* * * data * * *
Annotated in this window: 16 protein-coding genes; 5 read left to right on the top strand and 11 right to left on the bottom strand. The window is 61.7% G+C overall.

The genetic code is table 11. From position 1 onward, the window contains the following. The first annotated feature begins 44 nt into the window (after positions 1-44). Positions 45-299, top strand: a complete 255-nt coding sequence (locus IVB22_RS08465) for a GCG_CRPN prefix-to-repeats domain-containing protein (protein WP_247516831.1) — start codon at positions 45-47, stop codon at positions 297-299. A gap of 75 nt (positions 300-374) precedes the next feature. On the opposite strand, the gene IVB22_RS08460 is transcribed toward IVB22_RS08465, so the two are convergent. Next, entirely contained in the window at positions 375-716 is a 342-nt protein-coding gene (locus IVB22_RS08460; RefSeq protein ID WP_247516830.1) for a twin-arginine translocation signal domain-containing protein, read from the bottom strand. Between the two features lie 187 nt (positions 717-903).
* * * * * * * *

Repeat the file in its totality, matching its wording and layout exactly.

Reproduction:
Annotated in this window: 16 protein-coding genes; 5 read left to right on the top strand and 11 right to left on the bottom strand. The window is 61.7% G+C overall.

The genetic code is table 11. From position 1 onward, the window contains the following. The first annotated feature begins 44 nt into the window (after positions 1-44). Positions 45-299, top strand: a complete 255-nt coding sequence (locus IVB22_RS08465) for a GCG_CRPN prefix-to-repeats domain-containing protein (protein WP_247516831.1) — start codon at positions 45-47, stop codon at positions 297-299. A gap of 75 nt (positions 300-374) precedes the next feature. On the opposite strand, the gene IVB22_RS08460 is transcribed toward IVB22_RS08465, so the two are convergent. Next, entirely contained in the window at positions 375-716 is a 342-nt protein-coding gene (locus IVB22_RS08460; RefSeq protein ID WP_247516830.1) for a twin-arginine translocation signal domain-containing protein, read from the bottom strand. Between the two features lie 187 nt (positions 717-903).